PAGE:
The preponderance of cell phones in U.S. society may be creating all sorts of businesses opportunities that didn’t exist two decades ago, but it’s bad news for at least one former stalwart of the American landscape: pay phones. Over the last few years, public coin-operated phones have gone from being something one could see on many street corners and in most businesses to quaint rarities…nowadays, if you need one, you can expect to spend a lot of time trying to find one, and, if you can find one, you’ll be astonished at the cost of a single local call. There used to be almost 3 million public pay phones in the U.S.; now, there are an estimated 1 million in service.
The reasons for the pay phones’ decline are simple: with an enormous percentage o the American public using mobile phones, the need for public pay phones has declined, so companies offering pay phones are earning far less money from them. And pay phones are still a pain to operate and maintain, subject to the elements, vandalism, and needing regular service and collection by way of a real life human being.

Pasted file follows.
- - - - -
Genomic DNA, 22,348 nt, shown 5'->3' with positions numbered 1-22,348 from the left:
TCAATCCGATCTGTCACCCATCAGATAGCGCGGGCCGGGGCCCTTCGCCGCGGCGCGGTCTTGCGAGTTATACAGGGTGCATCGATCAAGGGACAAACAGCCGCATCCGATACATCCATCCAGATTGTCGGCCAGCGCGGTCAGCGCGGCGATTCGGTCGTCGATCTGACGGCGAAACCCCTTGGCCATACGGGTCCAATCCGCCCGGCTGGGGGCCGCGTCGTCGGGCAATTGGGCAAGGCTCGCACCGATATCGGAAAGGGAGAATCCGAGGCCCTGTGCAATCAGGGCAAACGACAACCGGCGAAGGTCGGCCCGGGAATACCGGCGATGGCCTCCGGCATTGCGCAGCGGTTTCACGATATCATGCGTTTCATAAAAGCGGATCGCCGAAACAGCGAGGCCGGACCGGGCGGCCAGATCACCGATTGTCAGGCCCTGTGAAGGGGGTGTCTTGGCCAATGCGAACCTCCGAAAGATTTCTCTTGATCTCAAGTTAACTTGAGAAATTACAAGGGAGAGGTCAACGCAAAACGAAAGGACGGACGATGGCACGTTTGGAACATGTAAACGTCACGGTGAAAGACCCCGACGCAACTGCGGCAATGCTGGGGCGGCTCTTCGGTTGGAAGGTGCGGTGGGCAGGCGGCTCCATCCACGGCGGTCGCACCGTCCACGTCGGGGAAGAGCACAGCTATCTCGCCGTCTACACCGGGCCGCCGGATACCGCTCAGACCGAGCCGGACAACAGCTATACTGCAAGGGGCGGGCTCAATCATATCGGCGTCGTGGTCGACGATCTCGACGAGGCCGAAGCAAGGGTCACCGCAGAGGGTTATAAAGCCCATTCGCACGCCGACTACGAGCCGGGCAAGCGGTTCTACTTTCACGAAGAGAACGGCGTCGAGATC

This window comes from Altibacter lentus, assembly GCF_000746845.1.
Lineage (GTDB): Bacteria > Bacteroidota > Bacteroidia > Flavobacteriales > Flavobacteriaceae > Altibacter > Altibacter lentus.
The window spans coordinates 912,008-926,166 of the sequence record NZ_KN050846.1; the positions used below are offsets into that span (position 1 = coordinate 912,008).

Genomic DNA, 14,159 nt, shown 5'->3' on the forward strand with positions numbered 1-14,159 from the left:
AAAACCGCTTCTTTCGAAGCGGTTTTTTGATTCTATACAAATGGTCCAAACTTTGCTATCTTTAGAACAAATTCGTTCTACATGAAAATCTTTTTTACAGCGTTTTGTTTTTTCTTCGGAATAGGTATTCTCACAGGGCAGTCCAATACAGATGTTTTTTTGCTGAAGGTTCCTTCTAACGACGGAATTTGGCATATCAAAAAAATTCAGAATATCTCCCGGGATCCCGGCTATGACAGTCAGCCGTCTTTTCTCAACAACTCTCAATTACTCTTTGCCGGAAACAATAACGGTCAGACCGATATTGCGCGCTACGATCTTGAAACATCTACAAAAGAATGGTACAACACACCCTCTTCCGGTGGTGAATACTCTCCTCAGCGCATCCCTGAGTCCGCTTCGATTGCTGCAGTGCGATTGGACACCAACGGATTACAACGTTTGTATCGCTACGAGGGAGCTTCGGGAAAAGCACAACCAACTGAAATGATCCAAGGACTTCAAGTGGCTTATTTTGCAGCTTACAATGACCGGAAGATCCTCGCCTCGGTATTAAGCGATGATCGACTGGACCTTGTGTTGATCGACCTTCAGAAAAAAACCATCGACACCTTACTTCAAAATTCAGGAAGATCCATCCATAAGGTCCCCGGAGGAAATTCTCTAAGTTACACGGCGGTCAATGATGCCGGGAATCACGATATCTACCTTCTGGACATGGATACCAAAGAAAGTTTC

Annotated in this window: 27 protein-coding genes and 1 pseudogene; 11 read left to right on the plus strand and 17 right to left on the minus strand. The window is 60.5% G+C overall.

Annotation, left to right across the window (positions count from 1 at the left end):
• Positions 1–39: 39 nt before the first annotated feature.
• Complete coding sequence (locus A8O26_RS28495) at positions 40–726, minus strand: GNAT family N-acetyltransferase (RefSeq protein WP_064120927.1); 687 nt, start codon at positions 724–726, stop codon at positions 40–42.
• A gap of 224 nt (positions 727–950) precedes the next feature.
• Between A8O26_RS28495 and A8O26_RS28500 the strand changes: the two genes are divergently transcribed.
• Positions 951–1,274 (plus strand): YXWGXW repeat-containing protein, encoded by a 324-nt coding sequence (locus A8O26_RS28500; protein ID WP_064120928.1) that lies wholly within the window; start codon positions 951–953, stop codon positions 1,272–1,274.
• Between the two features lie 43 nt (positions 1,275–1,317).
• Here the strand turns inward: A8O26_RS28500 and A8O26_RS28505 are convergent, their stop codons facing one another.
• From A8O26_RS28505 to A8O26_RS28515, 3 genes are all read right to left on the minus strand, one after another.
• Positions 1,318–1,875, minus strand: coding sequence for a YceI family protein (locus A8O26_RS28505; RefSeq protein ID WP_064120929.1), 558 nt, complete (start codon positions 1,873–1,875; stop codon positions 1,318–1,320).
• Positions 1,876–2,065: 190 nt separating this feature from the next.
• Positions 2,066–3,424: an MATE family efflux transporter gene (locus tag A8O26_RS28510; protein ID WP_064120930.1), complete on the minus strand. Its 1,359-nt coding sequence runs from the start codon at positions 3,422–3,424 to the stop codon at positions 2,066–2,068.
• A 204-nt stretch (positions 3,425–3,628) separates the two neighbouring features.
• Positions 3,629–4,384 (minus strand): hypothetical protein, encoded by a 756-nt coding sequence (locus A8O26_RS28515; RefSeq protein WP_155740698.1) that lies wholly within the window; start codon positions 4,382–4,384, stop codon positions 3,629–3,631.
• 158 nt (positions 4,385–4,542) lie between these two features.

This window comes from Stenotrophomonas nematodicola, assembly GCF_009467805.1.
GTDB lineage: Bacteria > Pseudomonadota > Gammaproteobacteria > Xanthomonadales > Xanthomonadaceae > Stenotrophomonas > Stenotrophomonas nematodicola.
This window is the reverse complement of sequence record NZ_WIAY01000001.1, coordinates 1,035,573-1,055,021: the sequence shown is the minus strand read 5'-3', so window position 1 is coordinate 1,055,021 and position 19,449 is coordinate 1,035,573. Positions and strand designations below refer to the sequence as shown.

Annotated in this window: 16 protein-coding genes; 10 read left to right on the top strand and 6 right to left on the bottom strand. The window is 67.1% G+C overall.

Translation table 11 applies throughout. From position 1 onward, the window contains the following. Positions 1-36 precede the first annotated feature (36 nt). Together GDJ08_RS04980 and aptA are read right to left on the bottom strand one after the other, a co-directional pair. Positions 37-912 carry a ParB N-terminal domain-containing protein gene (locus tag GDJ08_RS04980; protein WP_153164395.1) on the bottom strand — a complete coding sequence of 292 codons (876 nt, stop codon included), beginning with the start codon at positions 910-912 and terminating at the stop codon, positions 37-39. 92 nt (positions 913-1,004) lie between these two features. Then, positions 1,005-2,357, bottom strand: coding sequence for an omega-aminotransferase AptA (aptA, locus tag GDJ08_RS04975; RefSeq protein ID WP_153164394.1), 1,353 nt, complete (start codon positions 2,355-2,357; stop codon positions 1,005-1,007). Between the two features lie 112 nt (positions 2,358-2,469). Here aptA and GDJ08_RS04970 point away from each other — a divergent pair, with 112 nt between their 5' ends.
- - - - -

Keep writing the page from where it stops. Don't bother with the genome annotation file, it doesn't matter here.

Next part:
Today, telecommunications giant AT&T announced it would be exiting the mobile phone business by the end of 2008. AT&T subsidiary BellSouth had already quit the pay phone business in its nine-state area; AT&T’s move will impact a thirteen-state area, consisting of Illinois, Indiana, Michigan, Nevada, Ohio, California (through Pacific Bell), Wisconsin, parts of Oklahoma, Kansas, Texas, Arkansas, and Missouri, and areas covered by the Southern New England Telephone Company.
“This is the right time for us to take this step on behalf of our customers, employees and stockholders,” said AT&T senior VP for customer information services David Huntley, in a statement. “We expect that independent providers will pick up much of this business, and, as we exit the business, we will be able to refocus our resources to areas that offer stronger growth potential and greater opportunity for the company.”
AT&T plans to phase out both public pay phones and phones it provides under contract at prisons.
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